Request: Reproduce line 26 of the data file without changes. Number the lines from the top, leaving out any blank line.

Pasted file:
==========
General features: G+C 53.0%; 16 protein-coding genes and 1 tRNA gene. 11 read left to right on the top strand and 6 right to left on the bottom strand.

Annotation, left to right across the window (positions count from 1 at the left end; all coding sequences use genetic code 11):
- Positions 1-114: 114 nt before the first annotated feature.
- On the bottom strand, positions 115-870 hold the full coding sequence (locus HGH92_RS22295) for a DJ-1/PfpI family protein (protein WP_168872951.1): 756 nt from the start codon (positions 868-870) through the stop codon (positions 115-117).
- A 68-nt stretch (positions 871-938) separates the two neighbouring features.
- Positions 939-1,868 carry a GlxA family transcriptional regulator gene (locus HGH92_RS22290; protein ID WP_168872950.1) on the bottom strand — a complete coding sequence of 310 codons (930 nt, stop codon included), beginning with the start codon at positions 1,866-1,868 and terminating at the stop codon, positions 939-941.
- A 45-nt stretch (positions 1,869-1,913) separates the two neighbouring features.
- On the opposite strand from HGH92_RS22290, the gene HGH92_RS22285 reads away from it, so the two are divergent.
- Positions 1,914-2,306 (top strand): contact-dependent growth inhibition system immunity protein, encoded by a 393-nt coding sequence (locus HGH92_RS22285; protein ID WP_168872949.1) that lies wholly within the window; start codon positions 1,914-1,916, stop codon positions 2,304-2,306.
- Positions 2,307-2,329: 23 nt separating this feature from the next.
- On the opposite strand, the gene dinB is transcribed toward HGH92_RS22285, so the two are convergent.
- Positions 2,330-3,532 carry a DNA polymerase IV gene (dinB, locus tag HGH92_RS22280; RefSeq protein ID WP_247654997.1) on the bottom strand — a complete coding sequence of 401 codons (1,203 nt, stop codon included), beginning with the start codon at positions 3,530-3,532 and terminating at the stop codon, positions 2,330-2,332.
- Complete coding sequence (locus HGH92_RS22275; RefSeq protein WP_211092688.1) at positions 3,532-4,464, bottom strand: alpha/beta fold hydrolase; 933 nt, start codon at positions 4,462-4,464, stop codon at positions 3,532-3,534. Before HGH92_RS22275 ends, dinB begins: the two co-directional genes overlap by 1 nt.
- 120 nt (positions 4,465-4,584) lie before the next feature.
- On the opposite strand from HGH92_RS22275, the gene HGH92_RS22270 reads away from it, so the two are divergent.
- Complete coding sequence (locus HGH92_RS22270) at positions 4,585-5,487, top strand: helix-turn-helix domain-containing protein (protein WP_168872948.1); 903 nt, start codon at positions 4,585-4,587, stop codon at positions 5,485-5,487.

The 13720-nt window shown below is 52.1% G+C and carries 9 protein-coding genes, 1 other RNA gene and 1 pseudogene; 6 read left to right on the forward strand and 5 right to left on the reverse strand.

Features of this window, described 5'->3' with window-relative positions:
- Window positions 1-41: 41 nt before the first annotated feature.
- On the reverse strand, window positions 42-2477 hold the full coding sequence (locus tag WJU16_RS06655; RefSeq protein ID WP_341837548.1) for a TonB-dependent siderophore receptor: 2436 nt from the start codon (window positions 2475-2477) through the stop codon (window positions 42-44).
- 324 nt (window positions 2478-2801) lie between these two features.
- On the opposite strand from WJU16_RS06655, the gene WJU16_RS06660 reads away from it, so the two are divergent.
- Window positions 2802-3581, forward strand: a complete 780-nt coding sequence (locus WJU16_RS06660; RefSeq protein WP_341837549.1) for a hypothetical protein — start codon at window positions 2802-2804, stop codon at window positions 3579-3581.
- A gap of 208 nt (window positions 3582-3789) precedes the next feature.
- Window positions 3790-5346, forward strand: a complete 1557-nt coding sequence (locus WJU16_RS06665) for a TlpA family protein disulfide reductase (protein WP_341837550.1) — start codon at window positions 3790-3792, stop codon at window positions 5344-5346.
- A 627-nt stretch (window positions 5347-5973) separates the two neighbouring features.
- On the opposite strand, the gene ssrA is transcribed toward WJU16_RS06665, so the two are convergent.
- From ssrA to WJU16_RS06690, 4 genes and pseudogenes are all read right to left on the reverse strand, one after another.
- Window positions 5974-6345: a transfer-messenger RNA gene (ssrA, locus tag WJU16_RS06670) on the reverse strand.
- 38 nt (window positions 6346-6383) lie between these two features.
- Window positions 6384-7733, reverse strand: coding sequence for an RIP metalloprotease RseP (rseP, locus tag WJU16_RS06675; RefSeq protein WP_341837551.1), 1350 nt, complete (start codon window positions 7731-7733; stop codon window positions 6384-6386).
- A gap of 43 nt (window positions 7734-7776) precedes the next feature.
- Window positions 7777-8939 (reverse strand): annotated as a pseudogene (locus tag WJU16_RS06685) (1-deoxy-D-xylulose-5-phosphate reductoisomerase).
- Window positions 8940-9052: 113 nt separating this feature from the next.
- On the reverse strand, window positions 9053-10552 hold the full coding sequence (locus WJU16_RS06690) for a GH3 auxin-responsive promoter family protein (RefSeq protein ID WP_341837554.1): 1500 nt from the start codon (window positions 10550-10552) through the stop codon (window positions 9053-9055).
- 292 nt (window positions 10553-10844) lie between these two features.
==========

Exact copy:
- A 627-nt stretch (window positions 5347-5973) separates the two neighbouring features.